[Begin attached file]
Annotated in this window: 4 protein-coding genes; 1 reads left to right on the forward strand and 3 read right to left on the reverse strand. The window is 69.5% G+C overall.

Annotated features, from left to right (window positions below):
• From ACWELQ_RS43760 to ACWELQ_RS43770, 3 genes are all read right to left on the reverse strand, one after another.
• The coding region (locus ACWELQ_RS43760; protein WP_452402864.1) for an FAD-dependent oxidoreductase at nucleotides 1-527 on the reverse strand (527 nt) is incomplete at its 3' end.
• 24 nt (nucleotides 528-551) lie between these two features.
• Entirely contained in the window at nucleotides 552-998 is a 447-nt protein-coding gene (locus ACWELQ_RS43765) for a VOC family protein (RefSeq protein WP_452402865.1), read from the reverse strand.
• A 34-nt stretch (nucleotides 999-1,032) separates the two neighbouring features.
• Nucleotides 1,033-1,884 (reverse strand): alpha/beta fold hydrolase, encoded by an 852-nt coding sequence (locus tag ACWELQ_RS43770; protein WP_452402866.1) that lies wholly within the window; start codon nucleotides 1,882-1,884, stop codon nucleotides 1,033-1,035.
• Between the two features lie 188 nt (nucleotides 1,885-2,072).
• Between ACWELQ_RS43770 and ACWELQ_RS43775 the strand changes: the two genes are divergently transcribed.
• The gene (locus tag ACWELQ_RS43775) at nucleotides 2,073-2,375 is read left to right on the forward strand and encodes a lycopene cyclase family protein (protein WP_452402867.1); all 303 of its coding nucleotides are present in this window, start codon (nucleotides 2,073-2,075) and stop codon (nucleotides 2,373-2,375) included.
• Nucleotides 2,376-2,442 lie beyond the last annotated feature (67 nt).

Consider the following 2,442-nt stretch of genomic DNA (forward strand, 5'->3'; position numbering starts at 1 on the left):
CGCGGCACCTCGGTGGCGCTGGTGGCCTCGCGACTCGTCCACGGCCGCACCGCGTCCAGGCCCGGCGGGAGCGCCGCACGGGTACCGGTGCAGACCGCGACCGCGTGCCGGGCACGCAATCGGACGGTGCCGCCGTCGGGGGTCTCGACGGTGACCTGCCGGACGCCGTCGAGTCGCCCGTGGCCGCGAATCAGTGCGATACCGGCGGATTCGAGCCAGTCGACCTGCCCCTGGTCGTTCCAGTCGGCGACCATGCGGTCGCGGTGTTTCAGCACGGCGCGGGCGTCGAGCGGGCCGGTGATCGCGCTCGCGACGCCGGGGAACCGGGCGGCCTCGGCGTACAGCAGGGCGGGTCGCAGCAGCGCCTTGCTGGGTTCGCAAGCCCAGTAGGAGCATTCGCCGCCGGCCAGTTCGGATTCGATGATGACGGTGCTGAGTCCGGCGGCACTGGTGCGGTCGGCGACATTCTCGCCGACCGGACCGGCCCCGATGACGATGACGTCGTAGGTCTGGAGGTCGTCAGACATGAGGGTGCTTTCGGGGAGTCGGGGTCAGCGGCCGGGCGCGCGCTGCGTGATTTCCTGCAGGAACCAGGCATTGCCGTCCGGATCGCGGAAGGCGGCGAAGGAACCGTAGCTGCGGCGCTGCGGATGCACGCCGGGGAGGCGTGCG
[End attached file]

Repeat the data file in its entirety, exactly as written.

Annotated in this window: 4 protein-coding genes; 1 reads left to right on the forward strand and 3 read right to left on the reverse strand. The window is 69.5% G+C overall.

Annotated features, from left to right (window positions below):
• From ACWELQ_RS43760 to ACWELQ_RS43770, 3 genes are all read right to left on the reverse strand, one after another.
• The coding region (locus ACWELQ_RS43760; protein WP_452402864.1) for an FAD-dependent oxidoreductase at nucleotides 1-527 on the reverse strand (527 nt) is incomplete at its 3' end.
• 24 nt (nucleotides 528-551) lie between these two features.
• Entirely contained in the window at nucleotides 552-998 is a 447-nt protein-coding gene (locus ACWELQ_RS43765) for a VOC family protein (RefSeq protein WP_452402865.1), read from the reverse strand.
• A 34-nt stretch (nucleotides 999-1,032) separates the two neighbouring features.
• Nucleotides 1,033-1,884 (reverse strand): alpha/beta fold hydrolase, encoded by an 852-nt coding sequence (locus tag ACWELQ_RS43770; protein WP_452402866.1) that lies wholly within the window; start codon nucleotides 1,882-1,884, stop codon nucleotides 1,033-1,035.
• Between the two features lie 188 nt (nucleotides 1,885-2,072).
• Between ACWELQ_RS43770 and ACWELQ_RS43775 the strand changes: the two genes are divergently transcribed.
• The gene (locus tag ACWELQ_RS43775) at nucleotides 2,073-2,375 is read left to right on the forward strand and encodes a lycopene cyclase family protein (protein WP_452402867.1); all 303 of its coding nucleotides are present in this window, start codon (nucleotides 2,073-2,075) and stop codon (nucleotides 2,373-2,375) included.
• Nucleotides 2,376-2,442 lie beyond the last annotated feature (67 nt).

Consider the following 2,442-nt stretch of genomic DNA (forward strand, 5'->3'; position numbering starts at 1 on the left):
CGCGGCACCTCGGTGGCGCTGGTGGCCTCGCGACTCGTCCACGGCCGCACCGCGTCCAGGCCCGGCGGGAGCGCCGCACGGGTACCGGTGCAGACCGCGACCGCGTGCCGGGCACGCAATCGGACGGTGCCGCCGTCGGGGGTCTCGACGGTGACCTGCCGGACGCCGTCGAGTCGCCCGTGGCCGCGAATCAGTGCGATACCGGCGGATTCGAGCCAGTCGACCTGCCCCTGGTCGTTCCAGTCGGCGACCATGCGGTCGCGGTGTTTCAGCACGGCGCGGGCGTCGAGCGGGCCGGTGATCGCGCTCGCGACGCCGGGGAACCGGGCGGCCTCGGCGTACAGCAGGGCGGGTCGCAGCAGCGCCTTGCTGGGTTCGCAAGCCCAGTAGGAGCATTCGCCGCCGGCCAGTTCGGATTCGATGATGACGGTGCTGAGTCCGGCGGCACTGGTGCGGTCGGCGACATTCTCGCCGACCGGACCGGCCCCGATGACGATGACGTCGTAGGTCTGGAGGTCGTCAGACATGAGGGTGCTTTCGGGGAGTCGGGGTCAGCGGCCGGGCGCGCGCTGCGTGATTTCCTGCAGGAACCAGGCATTGCCGTCCGGATCGCGGAAGGCGGCGAAGGAACCGTAGCTGCGGCGCTGCGGATGCACGCCGGGGAGGCGTGCG